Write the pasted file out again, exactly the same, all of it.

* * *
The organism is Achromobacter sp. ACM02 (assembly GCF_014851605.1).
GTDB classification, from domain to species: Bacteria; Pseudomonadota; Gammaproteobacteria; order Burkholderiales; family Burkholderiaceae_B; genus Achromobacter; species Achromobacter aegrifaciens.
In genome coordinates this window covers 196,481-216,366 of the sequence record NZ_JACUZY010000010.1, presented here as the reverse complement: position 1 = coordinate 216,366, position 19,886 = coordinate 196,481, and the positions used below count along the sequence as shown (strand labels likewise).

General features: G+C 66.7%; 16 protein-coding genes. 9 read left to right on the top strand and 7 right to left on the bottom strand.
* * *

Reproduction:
The organism is Achromobacter sp. ACM02 (assembly GCF_014851605.1).
GTDB classification, from domain to species: Bacteria; Pseudomonadota; Gammaproteobacteria; order Burkholderiales; family Burkholderiaceae_B; genus Achromobacter; species Achromobacter aegrifaciens.
In genome coordinates this window covers 196,481-216,366 of the sequence record NZ_JACUZY010000010.1, presented here as the reverse complement: position 1 = coordinate 216,366, position 19,886 = coordinate 196,481, and the positions used below count along the sequence as shown (strand labels likewise).

General features: G+C 66.7%; 16 protein-coding genes. 9 read left to right on the top strand and 7 right to left on the bottom strand.